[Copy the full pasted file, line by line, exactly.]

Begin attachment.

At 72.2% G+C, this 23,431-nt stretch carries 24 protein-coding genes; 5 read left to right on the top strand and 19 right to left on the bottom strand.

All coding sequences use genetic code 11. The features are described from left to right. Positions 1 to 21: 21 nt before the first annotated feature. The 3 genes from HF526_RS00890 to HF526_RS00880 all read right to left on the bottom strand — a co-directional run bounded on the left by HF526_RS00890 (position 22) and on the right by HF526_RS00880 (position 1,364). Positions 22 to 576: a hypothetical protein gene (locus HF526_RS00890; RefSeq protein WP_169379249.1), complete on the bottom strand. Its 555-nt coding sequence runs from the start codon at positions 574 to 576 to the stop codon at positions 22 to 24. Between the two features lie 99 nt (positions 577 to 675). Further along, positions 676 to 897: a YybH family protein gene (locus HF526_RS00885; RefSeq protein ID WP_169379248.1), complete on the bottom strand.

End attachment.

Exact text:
At 72.2% G+C, this 23,431-nt stretch carries 24 protein-coding genes; 5 read left to right on the top strand and 19 right to left on the bottom strand.

All coding sequences use genetic code 11. The features are described from left to right. Positions 1 to 21: 21 nt before the first annotated feature. The 3 genes from HF526_RS00890 to HF526_RS00880 all read right to left on the bottom strand — a co-directional run bounded on the left by HF526_RS00890 (position 22) and on the right by HF526_RS00880 (position 1,364). Positions 22 to 576: a hypothetical protein gene (locus HF526_RS00890; RefSeq protein WP_169379249.1), complete on the bottom strand. Its 555-nt coding sequence runs from the start codon at positions 574 to 576 to the stop codon at positions 22 to 24. Between the two features lie 99 nt (positions 577 to 675). Further along, positions 676 to 897: a YybH family protein gene (locus HF526_RS00885; RefSeq protein ID WP_169379248.1), complete on the bottom strand.